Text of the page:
This past week I finally had some free time, so I decided to pull out my guitar and play a few songs. My girlfriend, who also plays, asked if she could join in. Naturally I agreed, but we hit the problem that she didn’t know the song I was playing. I started explaining the chords we would be using and started talking her through the progression and rhythms, but it wasn’t long before we both got frustrated.
Learning to play a song and teaching a song are very different things and I have much more experience with the former. Attempting to teach a song I realized there were several fundamental problems: It was hard to determine what parts of the song would challenge her the most, it was difficult to explain things without resorting to jargon, and it was not always apparent when she wanted to keep practicing something and when she wanted to move onto something new. This experience got me thinking about how some games are very effective at reducing the impact of these kind of challenges, while others fall short.
It’s easy for a player to determine what parts of a game are be easy or hard, but for a designer the task can be herculean. Often the tutorial levels of games are boring for players experienced with the genre, while other games don’t properly introduce the player to the mechanics. Still other games suffer from having “that one boss or level” which is far too difficult compared to the rest of the content. Examples include the Meat Circus from Psychonauts and the Jaguar fight in Guacamelee. Clearly these encounters were not designed to be incredibly difficult, yet players all understand them to be too difficult. This is why when a teacher first encounters a student there’s usually a discussion about skill level and experience. In that respect, games would do well to question a player’s expectation of challenge and previous experience before beginning. Giving a player a questionnaire before allowing them to play is less than ideal, but with tools like Steam, which keep track of other games the user has played, it might be possible soon to estimate a player’s skill before starting.
A second challenge in teaching guitar was discussing what to play verbally. I knew the tuning of each string, so I could talk about the seventh fret of the D string. Likewise, I could talk about playing something staccato or adding a trill. However, when a student and teacher don’t share the same vocabulary, the lesson can get side-tracked on the jargon before continuing the original lesson.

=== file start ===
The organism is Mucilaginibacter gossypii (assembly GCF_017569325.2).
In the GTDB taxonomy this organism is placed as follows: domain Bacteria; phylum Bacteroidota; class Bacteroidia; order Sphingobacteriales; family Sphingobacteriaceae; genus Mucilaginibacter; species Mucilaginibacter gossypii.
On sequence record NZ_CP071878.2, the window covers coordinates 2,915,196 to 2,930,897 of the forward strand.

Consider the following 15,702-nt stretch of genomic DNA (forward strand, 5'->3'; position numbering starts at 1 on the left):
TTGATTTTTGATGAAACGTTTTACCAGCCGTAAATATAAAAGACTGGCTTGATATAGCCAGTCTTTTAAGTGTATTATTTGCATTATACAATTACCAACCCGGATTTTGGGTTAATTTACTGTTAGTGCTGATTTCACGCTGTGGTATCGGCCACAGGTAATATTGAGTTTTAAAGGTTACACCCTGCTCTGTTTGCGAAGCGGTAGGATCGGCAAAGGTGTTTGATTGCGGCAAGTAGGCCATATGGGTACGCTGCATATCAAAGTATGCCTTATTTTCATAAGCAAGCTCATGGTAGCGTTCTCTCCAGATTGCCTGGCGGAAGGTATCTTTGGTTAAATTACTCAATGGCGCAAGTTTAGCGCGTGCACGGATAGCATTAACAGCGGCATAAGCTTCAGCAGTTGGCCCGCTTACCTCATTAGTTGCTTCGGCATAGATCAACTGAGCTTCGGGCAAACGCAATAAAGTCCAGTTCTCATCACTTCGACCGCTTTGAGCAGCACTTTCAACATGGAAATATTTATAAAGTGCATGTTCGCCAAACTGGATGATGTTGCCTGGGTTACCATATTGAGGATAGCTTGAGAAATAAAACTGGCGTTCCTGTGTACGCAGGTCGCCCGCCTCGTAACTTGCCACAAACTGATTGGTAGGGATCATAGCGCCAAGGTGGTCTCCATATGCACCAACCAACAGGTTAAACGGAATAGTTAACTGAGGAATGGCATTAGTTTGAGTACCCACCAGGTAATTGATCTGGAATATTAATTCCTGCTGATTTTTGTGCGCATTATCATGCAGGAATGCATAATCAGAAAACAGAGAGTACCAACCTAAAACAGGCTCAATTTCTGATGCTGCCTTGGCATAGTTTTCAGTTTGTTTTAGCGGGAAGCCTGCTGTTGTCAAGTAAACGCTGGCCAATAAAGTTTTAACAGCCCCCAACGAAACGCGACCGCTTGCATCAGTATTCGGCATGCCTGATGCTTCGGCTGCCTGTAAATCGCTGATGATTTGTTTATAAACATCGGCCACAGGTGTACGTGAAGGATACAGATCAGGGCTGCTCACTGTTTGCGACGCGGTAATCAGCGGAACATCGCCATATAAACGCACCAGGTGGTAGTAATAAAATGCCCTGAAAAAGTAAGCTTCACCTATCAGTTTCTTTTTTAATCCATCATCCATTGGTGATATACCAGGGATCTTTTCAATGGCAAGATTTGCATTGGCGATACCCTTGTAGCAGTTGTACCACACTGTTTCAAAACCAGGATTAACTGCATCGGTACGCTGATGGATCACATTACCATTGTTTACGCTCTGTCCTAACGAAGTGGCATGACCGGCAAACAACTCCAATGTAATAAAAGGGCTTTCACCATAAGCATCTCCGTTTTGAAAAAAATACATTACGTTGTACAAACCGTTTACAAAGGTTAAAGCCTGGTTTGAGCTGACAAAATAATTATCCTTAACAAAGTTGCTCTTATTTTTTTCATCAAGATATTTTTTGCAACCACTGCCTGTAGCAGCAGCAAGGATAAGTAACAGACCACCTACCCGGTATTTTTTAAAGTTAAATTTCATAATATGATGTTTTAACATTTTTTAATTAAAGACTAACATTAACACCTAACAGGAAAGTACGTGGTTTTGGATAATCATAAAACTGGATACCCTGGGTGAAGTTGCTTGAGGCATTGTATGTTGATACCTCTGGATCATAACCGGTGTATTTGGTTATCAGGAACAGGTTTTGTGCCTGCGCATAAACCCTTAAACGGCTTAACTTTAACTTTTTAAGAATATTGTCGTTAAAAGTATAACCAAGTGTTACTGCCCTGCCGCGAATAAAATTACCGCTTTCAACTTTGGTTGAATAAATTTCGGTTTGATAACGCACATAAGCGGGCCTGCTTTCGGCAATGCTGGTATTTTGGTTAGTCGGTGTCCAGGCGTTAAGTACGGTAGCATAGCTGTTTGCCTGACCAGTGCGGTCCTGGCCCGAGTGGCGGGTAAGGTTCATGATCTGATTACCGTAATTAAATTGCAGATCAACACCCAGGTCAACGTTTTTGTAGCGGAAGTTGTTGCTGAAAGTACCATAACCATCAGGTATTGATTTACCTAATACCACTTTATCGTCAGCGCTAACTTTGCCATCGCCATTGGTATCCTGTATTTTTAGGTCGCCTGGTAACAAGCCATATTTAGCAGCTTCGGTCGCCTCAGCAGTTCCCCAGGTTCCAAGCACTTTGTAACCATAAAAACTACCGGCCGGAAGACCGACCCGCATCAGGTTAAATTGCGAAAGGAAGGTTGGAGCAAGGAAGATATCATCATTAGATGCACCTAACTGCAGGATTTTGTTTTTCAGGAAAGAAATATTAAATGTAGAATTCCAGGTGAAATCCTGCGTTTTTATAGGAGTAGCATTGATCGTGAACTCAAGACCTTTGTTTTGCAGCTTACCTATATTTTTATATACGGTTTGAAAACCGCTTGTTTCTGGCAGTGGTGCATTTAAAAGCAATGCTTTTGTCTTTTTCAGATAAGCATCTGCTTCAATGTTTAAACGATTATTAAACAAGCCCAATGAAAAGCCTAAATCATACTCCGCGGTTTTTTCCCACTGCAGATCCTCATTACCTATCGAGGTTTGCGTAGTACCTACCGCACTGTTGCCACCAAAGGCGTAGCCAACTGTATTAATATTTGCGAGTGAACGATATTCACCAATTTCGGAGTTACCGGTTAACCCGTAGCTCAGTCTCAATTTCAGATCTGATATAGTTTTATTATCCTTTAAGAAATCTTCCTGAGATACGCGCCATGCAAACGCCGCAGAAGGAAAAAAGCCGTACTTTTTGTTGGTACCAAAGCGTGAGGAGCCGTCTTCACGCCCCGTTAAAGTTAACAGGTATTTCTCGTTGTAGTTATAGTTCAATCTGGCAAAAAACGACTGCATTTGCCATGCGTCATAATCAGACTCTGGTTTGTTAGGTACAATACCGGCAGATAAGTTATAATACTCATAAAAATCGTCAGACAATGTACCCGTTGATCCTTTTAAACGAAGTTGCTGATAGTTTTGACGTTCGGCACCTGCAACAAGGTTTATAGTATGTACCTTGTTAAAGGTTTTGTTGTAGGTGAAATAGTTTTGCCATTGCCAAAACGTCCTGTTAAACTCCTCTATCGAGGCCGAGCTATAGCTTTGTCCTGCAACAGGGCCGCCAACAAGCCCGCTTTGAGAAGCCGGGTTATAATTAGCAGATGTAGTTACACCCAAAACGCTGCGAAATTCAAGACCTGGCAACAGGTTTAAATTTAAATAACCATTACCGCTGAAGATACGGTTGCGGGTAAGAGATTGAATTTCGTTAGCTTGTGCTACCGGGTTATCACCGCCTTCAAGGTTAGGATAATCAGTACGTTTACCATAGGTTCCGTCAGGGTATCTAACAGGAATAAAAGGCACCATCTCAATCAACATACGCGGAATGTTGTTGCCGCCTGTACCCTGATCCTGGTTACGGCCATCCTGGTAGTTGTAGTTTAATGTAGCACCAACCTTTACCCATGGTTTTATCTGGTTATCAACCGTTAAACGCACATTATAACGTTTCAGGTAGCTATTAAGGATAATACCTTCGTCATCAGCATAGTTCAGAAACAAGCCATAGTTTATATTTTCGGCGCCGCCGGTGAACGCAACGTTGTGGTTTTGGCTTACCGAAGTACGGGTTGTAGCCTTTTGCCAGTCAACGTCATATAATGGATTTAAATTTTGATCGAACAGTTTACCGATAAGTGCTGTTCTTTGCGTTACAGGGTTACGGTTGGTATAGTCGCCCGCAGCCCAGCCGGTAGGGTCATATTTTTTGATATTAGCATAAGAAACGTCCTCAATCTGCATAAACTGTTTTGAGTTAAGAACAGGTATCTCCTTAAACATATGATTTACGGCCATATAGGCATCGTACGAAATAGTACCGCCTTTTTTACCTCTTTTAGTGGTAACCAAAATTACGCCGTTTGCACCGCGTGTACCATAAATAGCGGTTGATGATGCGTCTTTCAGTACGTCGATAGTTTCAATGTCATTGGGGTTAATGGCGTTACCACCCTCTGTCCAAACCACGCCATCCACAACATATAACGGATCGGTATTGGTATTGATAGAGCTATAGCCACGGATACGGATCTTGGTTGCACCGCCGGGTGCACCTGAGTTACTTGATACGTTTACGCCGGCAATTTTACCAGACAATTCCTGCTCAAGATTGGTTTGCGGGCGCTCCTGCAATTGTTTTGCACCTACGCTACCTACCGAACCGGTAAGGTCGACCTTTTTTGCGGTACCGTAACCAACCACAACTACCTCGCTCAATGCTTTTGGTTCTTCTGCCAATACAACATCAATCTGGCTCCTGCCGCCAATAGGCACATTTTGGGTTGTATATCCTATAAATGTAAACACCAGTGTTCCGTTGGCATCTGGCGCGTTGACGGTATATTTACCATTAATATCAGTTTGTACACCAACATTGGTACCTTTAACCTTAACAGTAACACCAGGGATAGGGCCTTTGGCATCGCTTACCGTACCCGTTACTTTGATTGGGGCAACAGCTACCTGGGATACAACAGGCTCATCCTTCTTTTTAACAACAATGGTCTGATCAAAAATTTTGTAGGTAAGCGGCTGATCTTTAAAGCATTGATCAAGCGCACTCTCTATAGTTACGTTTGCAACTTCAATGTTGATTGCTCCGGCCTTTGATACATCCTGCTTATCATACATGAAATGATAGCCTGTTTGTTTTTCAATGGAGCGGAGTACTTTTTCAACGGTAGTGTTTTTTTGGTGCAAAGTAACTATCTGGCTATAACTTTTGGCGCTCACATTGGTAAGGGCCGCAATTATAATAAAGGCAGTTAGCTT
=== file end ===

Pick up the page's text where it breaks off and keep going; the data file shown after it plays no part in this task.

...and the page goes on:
Often I see this type of barrier to entry in multiplayer games. Whether it’s talking about an AD Carry in League of Legends, a DoT DPS in World of Warcraft, or a double-strike, flying in Magic the Gathering, there’s a huge amount of jargon to learn. Further, the competetive culture of these games means most players are unwilling to spend any time teaching new players the ropes. Luckily, looking up a word on a computer doesn’t require pulling out a dictionary. Context sensitive menus can help a player determine the meaning of something on the fly. Further, repeatable tutorials or instructions can allow a player to take a long break from the game, and quickly refresh their memory upon their return months later.
Our final challenge was in recognizing when she needed more time with a section and when she was ready to move on. Of all the challenges we faced, this one reminded me of games the most. I cannot count the number of games I’ve given up on simply because a particular obstacle was too frustrating even where the rest of the game was fantastic. I say frustrating and not difficult because there have definitely been encounters which I could overcome, but they required incredibly quick reactions and a bit of luck. All too often I was unable to keep failing at that task without positive reinforcement. In those situations, I wish I could have put off that challenge and gone on to some other surmountable obstacle before returning later to that one. Role playing and open world games usually allow one to explore other areas before continuing with the plot, but many other games force the player to deal with each problem in order. It’s important to give the player the chance to take a short break before returning to the challenges, just as the guitar student cannot be expected to work constantly without a chance to play.
In the end we were able to get through the whole song and had a good time playing together because we were able to communicate our frustrations and determine the optimal way to proceed in the lesson. Hopefully we will start to see games leveraging some of these techniques in order to provide a more enjoyable experience with more widespread appeal.